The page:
Last September I wrote about the Qatar Airways accident (at least that’s how the FAA categorized it) at Miami Airport. During this incident, a Qatar Airways 777-300ER bound for Doha didn’t take off in time and struck some of the landing lights on the far end of the runway.
This caused substantial damage (including a 46cm tear in the fuselage and 90 dents and scratches), though as it turns out the pilots didn’t realize they had struck anything, so they continued flying to Doha. It’s extremely fortunate that the plane landed without incident, as things could have ended much worse.
It was quickly revealed that the Qatar Airways pilots made a midfield takeoff, where they took off from intersection “T1,” instead of doing a full length takeoff, like they were supposed to. If you look at the bottom of the diagram below, you’ll see the airport’s south runway, which they took off on. They were taking off into the east, and the first grey box is where they started their takeoff roll (instead of the end of the runway), and then the second grey box is where they ended up hitting the runway lights.
As I wrote about in December, this incident was caused by confusion and miscommunication on the part of the pilots. Before the flight, they were given a temporary performance advisory for the runway on which they were taking off, which was named “Runway 09#T1.”
When they went to takeoff they used intersection “T1” for takeoff, which was a huge mistake. They made this mistake because they recalled hearing “T1” before, though the context was completely different. There was some confusion in the cockpit, though they continued with the takeoff anyway.
They’re very fortunate nothing worse happened, though it’s rather pathetic that Qatar Airways’ CEO brushed off the incident at the time, claiming that “such kinds of incidents happen quite often.” No, Akbar, I don’t think a plane colliding with the runway lights and flying with 90 dents and scratches for 14 hours without the pilots knowing is something which “happens quite often.”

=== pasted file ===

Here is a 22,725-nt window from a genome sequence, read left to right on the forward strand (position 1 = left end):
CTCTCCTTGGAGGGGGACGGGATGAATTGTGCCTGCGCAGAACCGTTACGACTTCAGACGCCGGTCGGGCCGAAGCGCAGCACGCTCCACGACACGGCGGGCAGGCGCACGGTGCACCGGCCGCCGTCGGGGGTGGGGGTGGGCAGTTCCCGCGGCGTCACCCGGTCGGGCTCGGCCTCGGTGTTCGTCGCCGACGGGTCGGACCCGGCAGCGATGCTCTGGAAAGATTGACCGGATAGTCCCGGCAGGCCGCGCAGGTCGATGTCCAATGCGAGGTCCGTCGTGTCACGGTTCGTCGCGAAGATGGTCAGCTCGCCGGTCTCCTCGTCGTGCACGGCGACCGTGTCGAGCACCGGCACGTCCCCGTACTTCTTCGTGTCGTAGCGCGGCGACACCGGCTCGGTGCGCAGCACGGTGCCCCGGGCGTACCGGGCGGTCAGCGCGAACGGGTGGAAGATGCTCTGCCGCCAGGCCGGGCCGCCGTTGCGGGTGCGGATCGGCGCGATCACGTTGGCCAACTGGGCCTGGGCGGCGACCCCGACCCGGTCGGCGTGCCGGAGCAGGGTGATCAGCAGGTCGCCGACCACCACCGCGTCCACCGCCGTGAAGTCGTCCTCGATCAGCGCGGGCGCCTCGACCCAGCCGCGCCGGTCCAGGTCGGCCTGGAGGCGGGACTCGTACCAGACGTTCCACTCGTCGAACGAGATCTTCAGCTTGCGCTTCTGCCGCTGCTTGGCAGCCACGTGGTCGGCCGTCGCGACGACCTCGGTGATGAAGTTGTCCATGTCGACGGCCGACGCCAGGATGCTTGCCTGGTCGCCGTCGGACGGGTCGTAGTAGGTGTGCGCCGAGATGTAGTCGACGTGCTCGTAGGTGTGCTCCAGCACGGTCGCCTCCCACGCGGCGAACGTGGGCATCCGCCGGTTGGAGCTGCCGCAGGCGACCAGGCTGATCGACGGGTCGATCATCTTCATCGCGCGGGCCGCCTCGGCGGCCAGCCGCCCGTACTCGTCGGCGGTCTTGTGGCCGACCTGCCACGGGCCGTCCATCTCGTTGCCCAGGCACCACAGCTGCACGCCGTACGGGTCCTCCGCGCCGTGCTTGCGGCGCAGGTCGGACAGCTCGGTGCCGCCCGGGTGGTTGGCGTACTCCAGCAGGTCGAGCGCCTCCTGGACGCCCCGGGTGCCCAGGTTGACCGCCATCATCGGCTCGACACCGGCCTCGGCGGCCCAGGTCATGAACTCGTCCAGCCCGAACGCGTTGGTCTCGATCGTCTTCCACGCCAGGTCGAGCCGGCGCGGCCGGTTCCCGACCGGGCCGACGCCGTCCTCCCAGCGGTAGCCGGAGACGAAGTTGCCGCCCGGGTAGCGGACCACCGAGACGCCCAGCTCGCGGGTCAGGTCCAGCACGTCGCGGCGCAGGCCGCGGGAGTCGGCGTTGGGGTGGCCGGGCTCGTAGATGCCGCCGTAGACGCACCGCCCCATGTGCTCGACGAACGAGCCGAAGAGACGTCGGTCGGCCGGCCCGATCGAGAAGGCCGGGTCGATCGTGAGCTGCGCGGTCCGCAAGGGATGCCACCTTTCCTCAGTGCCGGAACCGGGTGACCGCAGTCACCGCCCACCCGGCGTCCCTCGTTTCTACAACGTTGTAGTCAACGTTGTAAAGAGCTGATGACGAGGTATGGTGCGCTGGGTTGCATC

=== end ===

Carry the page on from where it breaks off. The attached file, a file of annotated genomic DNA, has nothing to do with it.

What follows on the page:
And that’s a bit concerning, because it makes you wonder what kind of safety policies the airline has when they don’t view an incident like this as being serious.
The Sydney Morning Herald recently sat down with Al Baker, given the airline just launched flights between Doha and Sydney. They brought up the Miami incident to him, since airline safety is of course something which is very important to passengers. Here’s what he had to say:
Mr Al Baker on Thursday reiterated “runway overruns happen very often in airports”. But he said passengers could rest assured the Miami incident was the “first and last” time it would happen at his airline. “At no time was there any harm or any major safety issue for the aircraft and its passengers,” he said, emphasising the plane landed safely.
The safety message became a little muddled when he was asked to explain why all of the pilots on the flight deck that day had been sacked.
“At Qatar Airways we will not accept any kind of lapses by pilots because they have hundreds of passengers whom they risked,” he said. “[The pilot flying] was not asked to leave because he did anything by putting passengers at risk. What he did was he violated the company regulations on takeoff distance required by an aircraft, especially with the weight he was carrying on that aircraft.”
So Al Baker still isn’t acknowledging the severity of the issue, or the fact that things could have ended a lot worse.
But instead he’s playing a word game here. The pilots weren’t fired because they flew the plane unsafely, but rather because they violated the company’s regulations on takeoff distance required by an aircraft.
That’s the same thing!
What does Qatar Airways base their regulations around regarding takeoff distances required by an aircraft? Isn’t it based on the safe distance required?
It’s pathetic that Qatar Airways isn’t acknowledging the severity of the incident. Though perhaps they’re just trying to save face, and are in fact taking it seriously, based on the fact that they sacked the pilots (or maybe they’re just doing that so they can shift blame). Regardless, claiming no one was at risk is a gross exaggeration, as multiple airline pilots have chimed in on this and indicated that the situation could have ended a lot worse.
I’d much rather an airline leader acknowledge something went wrong (no matter how severe it is) and explain what’s being done to fix it, rather than brush something under the rug and pretend it wasn’t a big deal.
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